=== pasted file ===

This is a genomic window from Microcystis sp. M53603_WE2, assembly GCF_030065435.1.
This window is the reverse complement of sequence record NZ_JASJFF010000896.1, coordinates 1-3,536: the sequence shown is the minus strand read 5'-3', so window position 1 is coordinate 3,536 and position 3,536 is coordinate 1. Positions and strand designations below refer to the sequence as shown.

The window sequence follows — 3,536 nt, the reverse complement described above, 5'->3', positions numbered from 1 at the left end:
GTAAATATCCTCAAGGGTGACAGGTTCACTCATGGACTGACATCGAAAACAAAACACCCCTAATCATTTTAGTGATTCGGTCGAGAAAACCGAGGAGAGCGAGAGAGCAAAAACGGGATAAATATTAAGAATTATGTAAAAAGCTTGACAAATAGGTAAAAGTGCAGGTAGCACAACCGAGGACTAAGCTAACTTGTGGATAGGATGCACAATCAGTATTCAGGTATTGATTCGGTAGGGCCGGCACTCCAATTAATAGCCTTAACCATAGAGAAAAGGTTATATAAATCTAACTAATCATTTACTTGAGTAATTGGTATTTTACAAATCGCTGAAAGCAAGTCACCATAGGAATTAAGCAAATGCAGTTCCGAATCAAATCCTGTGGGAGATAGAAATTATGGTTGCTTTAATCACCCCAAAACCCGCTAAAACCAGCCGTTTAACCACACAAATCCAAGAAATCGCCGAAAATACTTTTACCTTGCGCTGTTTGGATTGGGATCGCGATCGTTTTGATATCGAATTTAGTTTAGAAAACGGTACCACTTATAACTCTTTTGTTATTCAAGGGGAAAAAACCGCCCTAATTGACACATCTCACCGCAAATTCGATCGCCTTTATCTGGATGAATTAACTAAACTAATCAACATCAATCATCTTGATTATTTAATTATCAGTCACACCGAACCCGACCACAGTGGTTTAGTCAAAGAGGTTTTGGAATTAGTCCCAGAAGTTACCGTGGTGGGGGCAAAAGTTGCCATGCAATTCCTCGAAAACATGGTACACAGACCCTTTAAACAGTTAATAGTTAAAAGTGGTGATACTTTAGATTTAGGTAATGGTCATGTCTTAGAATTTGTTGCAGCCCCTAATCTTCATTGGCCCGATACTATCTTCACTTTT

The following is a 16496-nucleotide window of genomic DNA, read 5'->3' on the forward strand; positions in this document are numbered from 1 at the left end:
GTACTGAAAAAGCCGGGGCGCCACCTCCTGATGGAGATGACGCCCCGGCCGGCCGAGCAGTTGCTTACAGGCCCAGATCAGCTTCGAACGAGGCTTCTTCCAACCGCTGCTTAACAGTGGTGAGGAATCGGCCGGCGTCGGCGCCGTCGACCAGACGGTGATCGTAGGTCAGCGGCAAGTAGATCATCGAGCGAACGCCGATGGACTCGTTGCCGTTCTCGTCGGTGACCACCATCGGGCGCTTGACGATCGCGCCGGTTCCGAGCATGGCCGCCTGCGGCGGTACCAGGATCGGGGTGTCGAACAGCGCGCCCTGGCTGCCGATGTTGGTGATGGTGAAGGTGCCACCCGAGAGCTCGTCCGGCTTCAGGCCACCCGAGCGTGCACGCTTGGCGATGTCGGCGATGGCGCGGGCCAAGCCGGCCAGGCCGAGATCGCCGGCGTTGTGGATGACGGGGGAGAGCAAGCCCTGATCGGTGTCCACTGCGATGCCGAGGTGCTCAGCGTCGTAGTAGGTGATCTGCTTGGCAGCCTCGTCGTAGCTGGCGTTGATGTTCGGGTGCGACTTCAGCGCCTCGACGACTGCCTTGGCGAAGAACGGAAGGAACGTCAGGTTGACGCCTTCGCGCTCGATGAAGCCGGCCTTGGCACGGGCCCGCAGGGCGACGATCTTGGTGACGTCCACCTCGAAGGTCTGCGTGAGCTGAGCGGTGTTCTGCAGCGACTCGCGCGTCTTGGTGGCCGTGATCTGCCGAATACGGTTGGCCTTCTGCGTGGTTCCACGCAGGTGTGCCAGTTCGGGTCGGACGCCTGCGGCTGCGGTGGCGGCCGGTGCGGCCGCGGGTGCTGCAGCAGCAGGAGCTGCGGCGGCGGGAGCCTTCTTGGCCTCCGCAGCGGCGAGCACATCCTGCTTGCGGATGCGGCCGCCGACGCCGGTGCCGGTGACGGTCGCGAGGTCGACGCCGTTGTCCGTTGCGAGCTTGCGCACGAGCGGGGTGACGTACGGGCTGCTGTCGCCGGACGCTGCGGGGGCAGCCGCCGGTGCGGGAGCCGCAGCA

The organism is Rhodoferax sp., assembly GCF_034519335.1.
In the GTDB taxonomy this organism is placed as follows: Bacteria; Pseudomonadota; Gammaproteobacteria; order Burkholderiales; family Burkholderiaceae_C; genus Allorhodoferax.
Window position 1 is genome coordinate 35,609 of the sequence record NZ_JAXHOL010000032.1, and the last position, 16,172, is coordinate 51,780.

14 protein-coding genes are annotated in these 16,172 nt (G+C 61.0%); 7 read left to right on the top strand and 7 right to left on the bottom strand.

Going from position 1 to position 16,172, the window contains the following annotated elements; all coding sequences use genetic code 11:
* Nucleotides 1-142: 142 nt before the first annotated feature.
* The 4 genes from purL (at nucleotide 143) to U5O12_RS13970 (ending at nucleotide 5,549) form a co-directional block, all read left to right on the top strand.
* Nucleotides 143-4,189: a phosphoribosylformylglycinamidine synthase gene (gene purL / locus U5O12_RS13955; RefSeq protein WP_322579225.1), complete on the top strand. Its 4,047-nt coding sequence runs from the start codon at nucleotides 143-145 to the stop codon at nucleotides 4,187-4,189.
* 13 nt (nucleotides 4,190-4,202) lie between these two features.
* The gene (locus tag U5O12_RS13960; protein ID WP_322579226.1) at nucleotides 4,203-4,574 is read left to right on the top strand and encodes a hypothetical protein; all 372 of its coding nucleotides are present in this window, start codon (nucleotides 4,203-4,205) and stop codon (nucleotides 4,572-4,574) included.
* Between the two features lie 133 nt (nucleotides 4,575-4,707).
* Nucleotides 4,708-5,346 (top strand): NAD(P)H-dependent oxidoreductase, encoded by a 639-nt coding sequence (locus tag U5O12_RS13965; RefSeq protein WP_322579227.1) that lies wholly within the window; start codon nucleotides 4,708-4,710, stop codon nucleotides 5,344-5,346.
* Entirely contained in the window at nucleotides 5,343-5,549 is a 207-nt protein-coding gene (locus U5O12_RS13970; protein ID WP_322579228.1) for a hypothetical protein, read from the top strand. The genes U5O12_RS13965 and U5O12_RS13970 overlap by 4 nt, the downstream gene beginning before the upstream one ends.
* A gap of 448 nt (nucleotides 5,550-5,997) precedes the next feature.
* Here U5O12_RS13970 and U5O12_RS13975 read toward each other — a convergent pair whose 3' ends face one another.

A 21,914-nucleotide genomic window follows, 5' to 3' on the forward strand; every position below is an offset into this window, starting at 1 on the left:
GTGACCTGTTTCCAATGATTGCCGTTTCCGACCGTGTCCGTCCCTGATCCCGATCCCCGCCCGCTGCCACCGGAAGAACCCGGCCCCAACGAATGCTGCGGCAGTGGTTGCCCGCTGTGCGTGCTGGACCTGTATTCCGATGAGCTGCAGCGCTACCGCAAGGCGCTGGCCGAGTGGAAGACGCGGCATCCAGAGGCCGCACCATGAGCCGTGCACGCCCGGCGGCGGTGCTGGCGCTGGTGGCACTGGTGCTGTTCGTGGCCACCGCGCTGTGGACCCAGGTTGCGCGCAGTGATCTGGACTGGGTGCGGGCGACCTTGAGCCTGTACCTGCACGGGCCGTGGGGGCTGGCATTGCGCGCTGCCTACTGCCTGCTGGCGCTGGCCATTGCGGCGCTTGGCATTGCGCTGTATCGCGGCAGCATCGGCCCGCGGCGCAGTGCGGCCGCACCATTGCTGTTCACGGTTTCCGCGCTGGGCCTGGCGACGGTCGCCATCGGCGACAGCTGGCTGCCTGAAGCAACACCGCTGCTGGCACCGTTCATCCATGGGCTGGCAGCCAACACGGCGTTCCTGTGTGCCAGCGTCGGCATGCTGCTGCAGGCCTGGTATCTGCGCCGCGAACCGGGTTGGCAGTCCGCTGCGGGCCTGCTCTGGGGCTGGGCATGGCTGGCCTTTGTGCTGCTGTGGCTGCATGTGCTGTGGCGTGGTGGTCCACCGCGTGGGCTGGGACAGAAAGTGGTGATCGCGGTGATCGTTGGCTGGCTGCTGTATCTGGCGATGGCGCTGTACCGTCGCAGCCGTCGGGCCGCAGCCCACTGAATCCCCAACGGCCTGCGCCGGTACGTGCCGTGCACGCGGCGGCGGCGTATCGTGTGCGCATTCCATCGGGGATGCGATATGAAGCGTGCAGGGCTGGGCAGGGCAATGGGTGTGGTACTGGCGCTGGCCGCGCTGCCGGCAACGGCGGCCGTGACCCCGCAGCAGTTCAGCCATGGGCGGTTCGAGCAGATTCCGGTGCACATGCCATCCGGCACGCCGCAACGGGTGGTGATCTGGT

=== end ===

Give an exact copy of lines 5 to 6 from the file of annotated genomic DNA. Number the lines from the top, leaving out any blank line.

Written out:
The following is a 16496-nucleotide window of genomic DNA, read 5'->3' on the forward strand; positions in this document are numbered from 1 at the left end:
GTACTGAAAAAGCCGGGGCGCCACCTCCTGATGGAGATGACGCCCCGGCCGGCCGAGCAGTTGCTTACAGGCCCAGATCAGCTTCGAACGAGGCTTCTTCCAACCGCTGCTTAACAGTGGTGAGGAATCGGCCGGCGTCGGCGCCGTCGACCAGACGGTGATCGTAGGTCAGCGGCAAGTAGATCATCGAGCGAACGCCGATGGACTCGTTGCCGTTCTCGTCGGTGACCACCATCGGGCGCTTGACGATCGCGCCGGTTCCGAGCATGGCCGCCTGCGGCGGTACCAGGATCGGGGTGTCGAACAGCGCGCCCTGGCTGCCGATGTTGGTGATGGTGAAGGTGCCACCCGAGAGCTCGTCCGGCTTCAGGCCACCCGAGCGTGCACGCTTGGCGATGTCGGCGATGGCGCGGGCCAAGCCGGCCAGGCCGAGATCGCCGGCGTTGTGGATGACGGGGGAGAGCAAGCCCTGATCGGTGTCCACTGCGATGCCGAGGTGCTCAGCGTCGTAGTAGGTGATCTGCTTGGCAGCCTCGTCGTAGCTGGCGTTGATGTTCGGGTGCGACTTCAGCGCCTCGACGACTGCCTTGGCGAAGAACGGAAGGAACGTCAGGTTGACGCCTTCGCGCTCGATGAAGCCGGCCTTGGCACGGGCCCGCAGGGCGACGATCTTGGTGACGTCCACCTCGAAGGTCTGCGTGAGCTGAGCGGTGTTCTGCAGCGACTCGCGCGTCTTGGTGGCCGTGATCTGCCGAATACGGTTGGCCTTCTGCGTGGTTCCACGCAGGTGTGCCAGTTCGGGTCGGACGCCTGCGGCTGCGGTGGCGGCCGGTGCGGCCGCGGGTGCTGCAGCAGCAGGAGCTGCGGCGGCGGGAGCCTTCTTGGCCTCCGCAGCGGCGAGCACATCCTGCTTGCGGATGCGGCCGCCGACGCCGGTGCCGGTGACGGTCGCGAGGTCGACGCCGTTGTCCGTTGCGAGCTTGCGCACGAGCGGGGTGACGTACGGGCTGCTGTCGCCGGACGCTGCGGGGGCAGCCGCCGGTGCGGGAGCCGCAGCA